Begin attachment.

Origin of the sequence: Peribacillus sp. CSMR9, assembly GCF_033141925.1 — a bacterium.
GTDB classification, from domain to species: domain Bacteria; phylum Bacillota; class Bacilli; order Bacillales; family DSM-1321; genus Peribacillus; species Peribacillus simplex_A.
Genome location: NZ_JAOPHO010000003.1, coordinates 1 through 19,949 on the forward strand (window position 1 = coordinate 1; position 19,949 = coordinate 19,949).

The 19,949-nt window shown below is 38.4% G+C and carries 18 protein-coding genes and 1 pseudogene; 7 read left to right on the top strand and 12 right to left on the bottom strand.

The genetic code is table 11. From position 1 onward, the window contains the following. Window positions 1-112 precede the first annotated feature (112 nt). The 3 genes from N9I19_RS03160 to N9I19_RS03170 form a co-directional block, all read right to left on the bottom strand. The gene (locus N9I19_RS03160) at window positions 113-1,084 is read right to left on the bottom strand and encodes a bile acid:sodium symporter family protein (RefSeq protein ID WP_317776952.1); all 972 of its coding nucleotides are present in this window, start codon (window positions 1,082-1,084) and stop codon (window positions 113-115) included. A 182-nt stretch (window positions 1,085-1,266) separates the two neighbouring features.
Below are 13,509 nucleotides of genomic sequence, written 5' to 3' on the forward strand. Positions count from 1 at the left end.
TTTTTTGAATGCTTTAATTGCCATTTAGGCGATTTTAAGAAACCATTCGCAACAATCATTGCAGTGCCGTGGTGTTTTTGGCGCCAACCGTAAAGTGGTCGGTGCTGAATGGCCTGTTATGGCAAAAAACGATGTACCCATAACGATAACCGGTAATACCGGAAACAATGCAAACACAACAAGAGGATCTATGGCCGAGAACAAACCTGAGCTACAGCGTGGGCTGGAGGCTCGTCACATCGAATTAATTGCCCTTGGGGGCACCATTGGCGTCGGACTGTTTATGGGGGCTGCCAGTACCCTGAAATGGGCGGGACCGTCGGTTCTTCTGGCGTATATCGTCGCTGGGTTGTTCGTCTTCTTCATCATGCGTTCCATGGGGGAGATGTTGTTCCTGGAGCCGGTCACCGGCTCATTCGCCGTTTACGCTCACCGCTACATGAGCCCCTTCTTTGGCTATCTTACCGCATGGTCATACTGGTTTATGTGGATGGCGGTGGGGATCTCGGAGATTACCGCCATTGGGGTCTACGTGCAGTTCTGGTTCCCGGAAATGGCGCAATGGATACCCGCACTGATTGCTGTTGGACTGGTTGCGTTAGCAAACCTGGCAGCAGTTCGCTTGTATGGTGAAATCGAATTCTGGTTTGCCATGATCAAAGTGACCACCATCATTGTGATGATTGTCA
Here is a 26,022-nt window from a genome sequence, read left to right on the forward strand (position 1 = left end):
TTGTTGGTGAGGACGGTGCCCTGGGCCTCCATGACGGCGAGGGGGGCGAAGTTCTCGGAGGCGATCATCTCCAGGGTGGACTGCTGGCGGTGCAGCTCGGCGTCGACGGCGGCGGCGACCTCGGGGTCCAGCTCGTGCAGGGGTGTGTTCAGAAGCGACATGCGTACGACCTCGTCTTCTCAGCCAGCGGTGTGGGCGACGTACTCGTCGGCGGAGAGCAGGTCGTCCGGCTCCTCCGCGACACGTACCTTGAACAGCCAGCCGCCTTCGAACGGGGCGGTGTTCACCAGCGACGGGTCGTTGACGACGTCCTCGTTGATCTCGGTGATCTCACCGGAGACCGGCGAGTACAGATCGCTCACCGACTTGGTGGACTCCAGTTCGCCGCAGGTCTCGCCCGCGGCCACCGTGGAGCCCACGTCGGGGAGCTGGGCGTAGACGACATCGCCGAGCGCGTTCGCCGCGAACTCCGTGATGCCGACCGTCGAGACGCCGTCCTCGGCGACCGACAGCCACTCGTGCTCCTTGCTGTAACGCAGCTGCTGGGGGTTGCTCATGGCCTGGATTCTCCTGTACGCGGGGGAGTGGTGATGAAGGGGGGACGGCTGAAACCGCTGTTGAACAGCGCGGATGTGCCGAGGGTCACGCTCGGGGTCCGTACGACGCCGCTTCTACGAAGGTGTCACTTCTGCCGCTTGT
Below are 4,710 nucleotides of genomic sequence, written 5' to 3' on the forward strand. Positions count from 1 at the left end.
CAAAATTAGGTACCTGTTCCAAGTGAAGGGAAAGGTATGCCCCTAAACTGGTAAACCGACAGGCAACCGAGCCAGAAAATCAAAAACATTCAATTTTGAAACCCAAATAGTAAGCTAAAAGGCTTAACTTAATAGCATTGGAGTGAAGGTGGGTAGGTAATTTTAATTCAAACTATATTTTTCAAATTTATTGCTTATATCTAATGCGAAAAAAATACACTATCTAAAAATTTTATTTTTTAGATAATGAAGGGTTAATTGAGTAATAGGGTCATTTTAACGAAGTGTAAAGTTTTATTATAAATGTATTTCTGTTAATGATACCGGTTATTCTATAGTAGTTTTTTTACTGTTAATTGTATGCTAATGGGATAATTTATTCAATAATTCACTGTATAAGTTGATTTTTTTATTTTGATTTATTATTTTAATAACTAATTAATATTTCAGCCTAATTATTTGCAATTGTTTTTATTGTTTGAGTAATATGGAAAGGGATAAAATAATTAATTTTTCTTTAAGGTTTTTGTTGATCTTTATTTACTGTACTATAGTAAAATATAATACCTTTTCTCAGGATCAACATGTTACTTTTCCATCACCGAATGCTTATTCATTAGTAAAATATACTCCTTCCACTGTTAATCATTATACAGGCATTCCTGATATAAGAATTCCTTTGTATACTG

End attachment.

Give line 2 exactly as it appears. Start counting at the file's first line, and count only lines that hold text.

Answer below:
GTDB classification, from domain to species: domain Bacteria; phylum Bacillota; class Bacilli; order Bacillales; family DSM-1321; genus Peribacillus; species Peribacillus simplex_A.